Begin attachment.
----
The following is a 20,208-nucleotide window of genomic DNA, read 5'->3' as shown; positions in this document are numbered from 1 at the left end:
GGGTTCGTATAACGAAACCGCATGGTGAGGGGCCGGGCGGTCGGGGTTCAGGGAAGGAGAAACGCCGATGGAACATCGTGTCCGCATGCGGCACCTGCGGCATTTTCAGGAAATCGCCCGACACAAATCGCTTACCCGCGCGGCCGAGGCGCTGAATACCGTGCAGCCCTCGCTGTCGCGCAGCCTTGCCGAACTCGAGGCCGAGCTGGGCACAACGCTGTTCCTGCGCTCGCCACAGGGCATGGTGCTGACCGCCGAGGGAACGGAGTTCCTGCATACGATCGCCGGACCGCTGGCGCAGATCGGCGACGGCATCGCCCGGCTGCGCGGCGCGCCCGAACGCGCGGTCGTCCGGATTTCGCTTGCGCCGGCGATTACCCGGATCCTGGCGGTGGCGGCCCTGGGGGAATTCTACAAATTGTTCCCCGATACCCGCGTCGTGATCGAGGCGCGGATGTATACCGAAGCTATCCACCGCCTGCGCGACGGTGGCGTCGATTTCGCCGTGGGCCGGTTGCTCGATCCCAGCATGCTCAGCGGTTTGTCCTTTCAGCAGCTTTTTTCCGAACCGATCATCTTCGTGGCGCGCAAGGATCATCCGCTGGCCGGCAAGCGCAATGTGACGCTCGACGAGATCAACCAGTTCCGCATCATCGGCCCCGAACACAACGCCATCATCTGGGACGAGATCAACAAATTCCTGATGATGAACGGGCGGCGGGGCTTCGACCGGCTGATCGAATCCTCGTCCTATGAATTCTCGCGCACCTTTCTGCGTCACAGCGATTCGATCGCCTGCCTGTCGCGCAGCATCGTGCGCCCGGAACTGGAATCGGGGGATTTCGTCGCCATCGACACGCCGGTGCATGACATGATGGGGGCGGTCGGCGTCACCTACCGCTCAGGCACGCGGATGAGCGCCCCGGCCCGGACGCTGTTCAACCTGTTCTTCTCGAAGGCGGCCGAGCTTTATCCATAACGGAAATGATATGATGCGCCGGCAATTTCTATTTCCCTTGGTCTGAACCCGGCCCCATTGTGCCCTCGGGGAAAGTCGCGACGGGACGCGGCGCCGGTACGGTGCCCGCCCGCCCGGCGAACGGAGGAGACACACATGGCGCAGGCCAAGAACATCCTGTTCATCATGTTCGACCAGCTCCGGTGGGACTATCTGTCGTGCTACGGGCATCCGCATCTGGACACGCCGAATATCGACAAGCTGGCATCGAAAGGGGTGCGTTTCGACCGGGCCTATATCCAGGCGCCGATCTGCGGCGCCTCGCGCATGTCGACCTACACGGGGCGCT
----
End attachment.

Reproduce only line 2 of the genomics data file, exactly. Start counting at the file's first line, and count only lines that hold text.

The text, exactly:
GGGTTCGTATAACGAAACCGCATGGTGAGGGGCCGGGCGGTCGGGGTTCAGGGAAGGAGAAACGCCGATGGAACATCGTGTCCGCATGCGGCACCTGCGGCATTTTCAGGAAATCGCCCGACACAAATCGCTTACCCGCGCGGCCGAGGCGCTGAATACCGTGCAGCCCTCGCTGTCGCGCAGCCTTGCCGAACTCGAGGCCGAGCTGGGCACAACGCTGTTCCTGCGCTCGCCACAGGGCATGGTGCTGACCGCCGAGGGAACGGAGTTCCTGCATACGATCGCCGGACCGCTGGCGCAGATCGGCGACGGCATCGCCCGGCTGCGCGGCGCGCCCGAACGCGCGGTCGTCCGGATTTCGCTTGCGCCGGCGATTACCCGGATCCTGGCGGTGGCGGCCCTGGGGGAATTCTACAAATTGTTCCCCGATACCCGCGTCGTGATCGAGGCGCGGATGTATACCGAAGCTATCCACCGCCTGCGCGACGGTGGCGTCGATTTCGCCGTGGGCCGGTTGCTCGATCCCAGCATGCTCAGCGGTTTGTCCTTTCAGCAGCTTTTTTCCGAACCGATCATCTTCGTGGCGCGCAAGGATCATCCGCTGGCCGGCAAGCGCAATGTGACGCTCGACGAGATCAACCAGTTCCGCATCATCGGCCCCGAACACAACGCCATCATCTGGGACGAGATCAACAAATTCCTGATGATGAACGGGCGGCGGGGCTTCGACCGGCTGATCGAATCCTCGTCCTATGAATTCTCGCGCACCTTTCTGCGTCACAGCGATTCGATCGCCTGCCTGTCGCGCAGCATCGTGCGCCCGGAACTGGAATCGGGGGATTTCGTCGCCATCGACACGCCGGTGCATGACATGATGGGGGCGGTCGGCGTCACCTACCGCTCAGGCACGCGGATGAGCGCCCCGGCCCGGACGCTGTTCAACCTGTTCTTCTCGAAGGCGGCCGAGCTTTATCCATAACGGAAATGATATGATGCGCCGGCAATTTCTATTTCCCTTGGTCTGAACCCGGCCCCATTGTGCCCTCGGGGAAAGTCGCGACGGGACGCGGCGCCGGTACGGTGCCCGCCCGCCCGGCGAACGGAGGAGACACACATGGCGCAGGCCAAGAACATCCTGTTCATCATGTTCGACCAGCTCCGGTGGGACTATCTGTCGTGCTACGGGCATCCGCATCTGGACACGCCGAATATCGACAAGCTGGCATCGAAAGGGGTGCGTTTCGACCGGGCCTATATCCAGGCGCCGATCTGCGGCGCCTCGCGCATGTCGACCTACACGGGGCGCT